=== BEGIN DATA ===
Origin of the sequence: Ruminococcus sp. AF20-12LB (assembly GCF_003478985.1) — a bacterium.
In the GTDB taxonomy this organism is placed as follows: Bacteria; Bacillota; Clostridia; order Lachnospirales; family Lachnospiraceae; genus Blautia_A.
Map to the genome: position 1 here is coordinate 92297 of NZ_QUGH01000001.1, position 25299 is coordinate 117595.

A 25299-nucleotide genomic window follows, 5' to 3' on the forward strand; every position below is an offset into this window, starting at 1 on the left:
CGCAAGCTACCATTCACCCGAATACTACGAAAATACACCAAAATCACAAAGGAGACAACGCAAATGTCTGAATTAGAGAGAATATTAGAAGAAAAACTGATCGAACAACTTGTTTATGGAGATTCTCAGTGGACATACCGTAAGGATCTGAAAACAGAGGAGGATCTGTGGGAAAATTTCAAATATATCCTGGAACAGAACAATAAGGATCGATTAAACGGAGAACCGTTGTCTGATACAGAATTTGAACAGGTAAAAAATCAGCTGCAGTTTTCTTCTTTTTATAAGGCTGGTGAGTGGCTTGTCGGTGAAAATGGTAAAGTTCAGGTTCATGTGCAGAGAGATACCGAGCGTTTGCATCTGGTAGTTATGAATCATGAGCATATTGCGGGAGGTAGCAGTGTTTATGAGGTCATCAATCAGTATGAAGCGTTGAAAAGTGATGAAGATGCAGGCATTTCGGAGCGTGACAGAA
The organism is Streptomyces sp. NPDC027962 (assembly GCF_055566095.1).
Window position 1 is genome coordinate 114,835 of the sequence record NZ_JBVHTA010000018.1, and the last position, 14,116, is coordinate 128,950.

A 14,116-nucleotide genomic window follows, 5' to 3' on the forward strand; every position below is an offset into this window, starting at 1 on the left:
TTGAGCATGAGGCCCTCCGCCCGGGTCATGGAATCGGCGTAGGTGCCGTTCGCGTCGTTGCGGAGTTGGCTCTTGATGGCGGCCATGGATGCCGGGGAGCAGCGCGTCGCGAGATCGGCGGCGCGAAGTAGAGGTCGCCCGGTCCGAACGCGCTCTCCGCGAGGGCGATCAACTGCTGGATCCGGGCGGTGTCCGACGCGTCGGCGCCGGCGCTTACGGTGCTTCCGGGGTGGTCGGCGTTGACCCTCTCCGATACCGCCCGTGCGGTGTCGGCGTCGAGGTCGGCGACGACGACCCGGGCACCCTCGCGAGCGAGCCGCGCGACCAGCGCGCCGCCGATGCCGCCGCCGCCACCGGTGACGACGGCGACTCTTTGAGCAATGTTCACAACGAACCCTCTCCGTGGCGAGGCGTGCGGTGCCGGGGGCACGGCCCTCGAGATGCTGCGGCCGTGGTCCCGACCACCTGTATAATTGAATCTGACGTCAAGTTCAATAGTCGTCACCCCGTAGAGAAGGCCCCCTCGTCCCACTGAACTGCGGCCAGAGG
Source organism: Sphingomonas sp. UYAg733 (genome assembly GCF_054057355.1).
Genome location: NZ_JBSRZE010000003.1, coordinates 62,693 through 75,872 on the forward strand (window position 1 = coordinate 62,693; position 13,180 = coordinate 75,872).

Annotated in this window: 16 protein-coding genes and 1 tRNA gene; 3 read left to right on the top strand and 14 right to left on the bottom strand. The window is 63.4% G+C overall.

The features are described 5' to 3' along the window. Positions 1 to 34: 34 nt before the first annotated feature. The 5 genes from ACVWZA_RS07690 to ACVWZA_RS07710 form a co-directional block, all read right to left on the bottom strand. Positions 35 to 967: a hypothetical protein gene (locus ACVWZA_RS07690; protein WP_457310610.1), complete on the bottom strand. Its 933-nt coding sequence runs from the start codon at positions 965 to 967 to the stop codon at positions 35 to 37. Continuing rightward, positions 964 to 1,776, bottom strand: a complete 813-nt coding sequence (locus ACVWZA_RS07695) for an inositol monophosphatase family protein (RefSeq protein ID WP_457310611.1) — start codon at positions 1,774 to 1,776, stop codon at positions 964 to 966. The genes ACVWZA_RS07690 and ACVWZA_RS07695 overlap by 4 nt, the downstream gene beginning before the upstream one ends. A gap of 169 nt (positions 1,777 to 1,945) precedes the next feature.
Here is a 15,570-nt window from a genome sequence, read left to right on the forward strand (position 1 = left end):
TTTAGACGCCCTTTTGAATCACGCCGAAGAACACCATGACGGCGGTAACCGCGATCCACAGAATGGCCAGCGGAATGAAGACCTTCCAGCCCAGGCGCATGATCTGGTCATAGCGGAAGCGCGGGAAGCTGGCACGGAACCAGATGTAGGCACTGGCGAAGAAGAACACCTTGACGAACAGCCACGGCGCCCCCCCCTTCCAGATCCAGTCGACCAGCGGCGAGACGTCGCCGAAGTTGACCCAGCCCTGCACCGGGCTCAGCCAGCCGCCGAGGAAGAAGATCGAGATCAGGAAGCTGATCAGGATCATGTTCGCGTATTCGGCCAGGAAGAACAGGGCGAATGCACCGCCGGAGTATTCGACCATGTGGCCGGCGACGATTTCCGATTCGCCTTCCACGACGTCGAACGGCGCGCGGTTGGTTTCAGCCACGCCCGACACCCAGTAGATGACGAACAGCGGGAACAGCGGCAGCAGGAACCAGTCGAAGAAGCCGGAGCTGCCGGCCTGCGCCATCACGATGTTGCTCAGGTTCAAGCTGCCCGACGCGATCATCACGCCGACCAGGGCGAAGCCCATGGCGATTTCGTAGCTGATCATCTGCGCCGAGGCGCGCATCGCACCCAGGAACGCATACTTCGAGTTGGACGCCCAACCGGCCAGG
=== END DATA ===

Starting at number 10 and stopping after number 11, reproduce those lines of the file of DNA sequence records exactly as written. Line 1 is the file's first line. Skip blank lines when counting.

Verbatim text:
Source organism: Sphingomonas sp. UYAg733 (genome assembly GCF_054057355.1).
Genome location: NZ_JBSRZE010000003.1, coordinates 62,693 through 75,872 on the forward strand (window position 1 = coordinate 62,693; position 13,180 = coordinate 75,872).